In his book, “Improving emotional and behavioral outcomes for LGBT youth: A guide for professionals,” Mr. Poirier suggests creating an atmosphere to address “heterosexism and transphobia,” including strategies to allow transgender students to room with peers that match their gender identity on overnight field trips.

He also recommends that all school staff members, including bus drivers, cafeteria workers, etc., should receive compulsory professional development on LGBT topics.

He adds, “… It is irrelevant whether a person’s objection to a student’s identity or expression is based on sincerely held religious beliefs.”

Mychele Birckner, a former FCPS school board member, told The Times that the school board likely kept Mr. Poirier’s identity a secret to keep parents in the dark about his bias toward the LGBT community.

“His position and his report are definitely skewed to his viewpoint,” she said.

Mr. Poirier directed requests for comment from The Times to FCPS. A representative for FCPS did not immediately respond to inquiries for comment.

Concerned about the delay in assembling the policy report and rising consultation fees, Ms. Schultz asked school board staff for a copy of Mr. Poirier’s contract. She was told there was no written contract and that Mr. Poirier had been hired on a verbal agreement.

“I was utterly stunned. We’re at the point on something major where there is obviously a predictable foreseeable interest by the greater public, and we don’t have a written contract or any documentation. there’s nothing?” Ms. Schultz said.

Ms. Schultz, Ms. Brickner and other concerned parents who inquired about the contract were told that when a consultant’s fees are less than $5,000, there is no need for a written contract. Mr. Poirier had lowered his standard fee to only charge $4,800, according to the emails.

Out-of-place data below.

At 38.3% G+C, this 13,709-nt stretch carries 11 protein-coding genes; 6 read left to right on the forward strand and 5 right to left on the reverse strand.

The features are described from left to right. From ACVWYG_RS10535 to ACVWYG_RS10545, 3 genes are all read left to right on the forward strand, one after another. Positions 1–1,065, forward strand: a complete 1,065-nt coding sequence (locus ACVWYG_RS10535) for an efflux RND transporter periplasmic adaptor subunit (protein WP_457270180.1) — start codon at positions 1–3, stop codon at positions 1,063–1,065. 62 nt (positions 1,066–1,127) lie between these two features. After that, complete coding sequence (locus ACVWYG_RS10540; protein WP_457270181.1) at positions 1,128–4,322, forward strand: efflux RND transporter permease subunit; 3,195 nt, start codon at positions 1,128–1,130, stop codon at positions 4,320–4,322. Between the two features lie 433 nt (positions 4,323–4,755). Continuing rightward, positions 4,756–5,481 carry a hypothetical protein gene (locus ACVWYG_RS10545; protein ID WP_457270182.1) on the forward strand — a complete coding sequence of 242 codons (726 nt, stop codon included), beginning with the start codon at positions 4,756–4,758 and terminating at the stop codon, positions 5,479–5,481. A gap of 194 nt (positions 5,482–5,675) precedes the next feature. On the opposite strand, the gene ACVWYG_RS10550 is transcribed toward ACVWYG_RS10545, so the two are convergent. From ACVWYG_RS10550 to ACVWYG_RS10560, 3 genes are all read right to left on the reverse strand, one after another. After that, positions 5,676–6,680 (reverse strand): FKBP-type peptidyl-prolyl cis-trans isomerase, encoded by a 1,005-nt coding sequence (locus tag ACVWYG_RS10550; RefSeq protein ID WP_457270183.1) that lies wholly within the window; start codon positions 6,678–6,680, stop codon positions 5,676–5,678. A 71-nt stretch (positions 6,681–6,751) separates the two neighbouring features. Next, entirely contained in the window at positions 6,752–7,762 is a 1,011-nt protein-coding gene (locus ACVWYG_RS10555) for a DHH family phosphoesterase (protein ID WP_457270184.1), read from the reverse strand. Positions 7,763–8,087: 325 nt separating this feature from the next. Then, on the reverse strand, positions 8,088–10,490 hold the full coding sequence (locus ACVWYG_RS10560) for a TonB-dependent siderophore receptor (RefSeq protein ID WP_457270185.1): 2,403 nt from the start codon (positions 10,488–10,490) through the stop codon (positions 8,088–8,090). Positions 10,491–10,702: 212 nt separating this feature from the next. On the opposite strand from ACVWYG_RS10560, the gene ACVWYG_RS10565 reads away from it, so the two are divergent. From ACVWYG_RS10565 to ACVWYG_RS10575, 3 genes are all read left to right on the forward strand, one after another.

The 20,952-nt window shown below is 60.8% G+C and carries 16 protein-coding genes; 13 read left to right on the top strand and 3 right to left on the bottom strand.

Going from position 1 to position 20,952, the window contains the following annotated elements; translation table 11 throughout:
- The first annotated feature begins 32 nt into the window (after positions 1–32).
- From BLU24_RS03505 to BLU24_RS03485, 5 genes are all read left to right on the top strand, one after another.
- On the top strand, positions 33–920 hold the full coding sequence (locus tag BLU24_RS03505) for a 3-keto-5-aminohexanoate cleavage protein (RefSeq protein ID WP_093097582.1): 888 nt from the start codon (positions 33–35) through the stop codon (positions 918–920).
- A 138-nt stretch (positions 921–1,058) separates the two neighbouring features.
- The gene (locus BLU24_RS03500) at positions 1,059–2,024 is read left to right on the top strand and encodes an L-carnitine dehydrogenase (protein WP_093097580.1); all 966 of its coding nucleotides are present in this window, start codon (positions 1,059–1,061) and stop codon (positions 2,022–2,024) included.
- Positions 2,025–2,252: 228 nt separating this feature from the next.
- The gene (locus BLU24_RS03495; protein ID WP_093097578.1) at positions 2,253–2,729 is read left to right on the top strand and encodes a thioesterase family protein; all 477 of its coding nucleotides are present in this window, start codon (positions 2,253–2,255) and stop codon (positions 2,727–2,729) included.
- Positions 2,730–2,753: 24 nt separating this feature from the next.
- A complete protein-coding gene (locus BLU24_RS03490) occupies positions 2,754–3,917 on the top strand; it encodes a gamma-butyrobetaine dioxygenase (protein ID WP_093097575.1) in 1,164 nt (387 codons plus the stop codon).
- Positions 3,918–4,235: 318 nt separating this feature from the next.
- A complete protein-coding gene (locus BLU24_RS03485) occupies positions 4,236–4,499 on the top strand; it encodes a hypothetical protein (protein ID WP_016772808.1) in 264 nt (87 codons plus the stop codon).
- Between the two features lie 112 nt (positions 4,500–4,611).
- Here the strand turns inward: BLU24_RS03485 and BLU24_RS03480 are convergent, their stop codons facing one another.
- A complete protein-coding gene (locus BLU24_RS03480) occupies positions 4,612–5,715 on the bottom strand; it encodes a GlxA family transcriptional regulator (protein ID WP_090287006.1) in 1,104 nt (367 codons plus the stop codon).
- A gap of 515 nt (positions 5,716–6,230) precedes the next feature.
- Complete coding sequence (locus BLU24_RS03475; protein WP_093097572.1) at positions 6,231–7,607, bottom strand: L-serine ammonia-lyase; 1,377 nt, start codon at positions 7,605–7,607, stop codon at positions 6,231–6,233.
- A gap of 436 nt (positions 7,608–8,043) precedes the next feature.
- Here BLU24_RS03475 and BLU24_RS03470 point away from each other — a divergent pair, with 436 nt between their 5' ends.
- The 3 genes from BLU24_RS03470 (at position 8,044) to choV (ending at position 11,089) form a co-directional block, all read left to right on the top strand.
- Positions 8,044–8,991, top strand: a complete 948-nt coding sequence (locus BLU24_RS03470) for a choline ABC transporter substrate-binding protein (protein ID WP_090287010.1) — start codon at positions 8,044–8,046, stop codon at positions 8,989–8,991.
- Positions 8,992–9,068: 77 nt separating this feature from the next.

“Money is changing hands on a verbal agreement on behalf of the taxpayers, and there literally is nothing written to describe what is happening. I can’t even inform our electorate on what is going on,” Ms. Schultz said.

Meanwhile, Mr. Poirier has already been advising FCPS staff and school policy changes are already being implemented, despite parents being told in May that school operations would not change.

“This is a lie, we’ve already got little boys using little girl’s bathrooms. These things are already being implemented,” Ms. Lafferty said.

Earlier this week, parents learned that one FCPS middle school is already allowing a biologically male, transgender student to use the female bathroom. Parents only found out about the bathroom policy change at the middle school when a female student felt so uncomfortable that she told her parents about the issue.

“We know of no other situation like that in the past, so our assumption is that they’ve already changed regulations and they just didn’t want to tell parents,” Ms. Brickner said.

Parents say they do not object to policies that prevent discrimination against sexual minority students, but say their main concern is for their children’s safety.

“None of us wants any child or staff member to be discriminated against. You teach your children that that’s not nice, and you don’t do that. No parent wants that. This situation with the boy using the girls bathroom came to light because one girl was uncomfortable and talked to her mother about it.

Children will feel uncomfortable over and over again if in fact that is the new policy,” Ms. Brickner said.

FCPS is the largest school district in Virginia and the 10th largest in the country. Any changes to FCPS’ gender identity policy could, and likely will, roll over to other Virginia school district and could one day become the norm across the U.S.

The revelations about FCPS’ hidden policy updates comes just before the school board is up for re-election on Tuesday, Nov. 3.

• Kellan Howell can be reached at khowell@washingtontimes.com.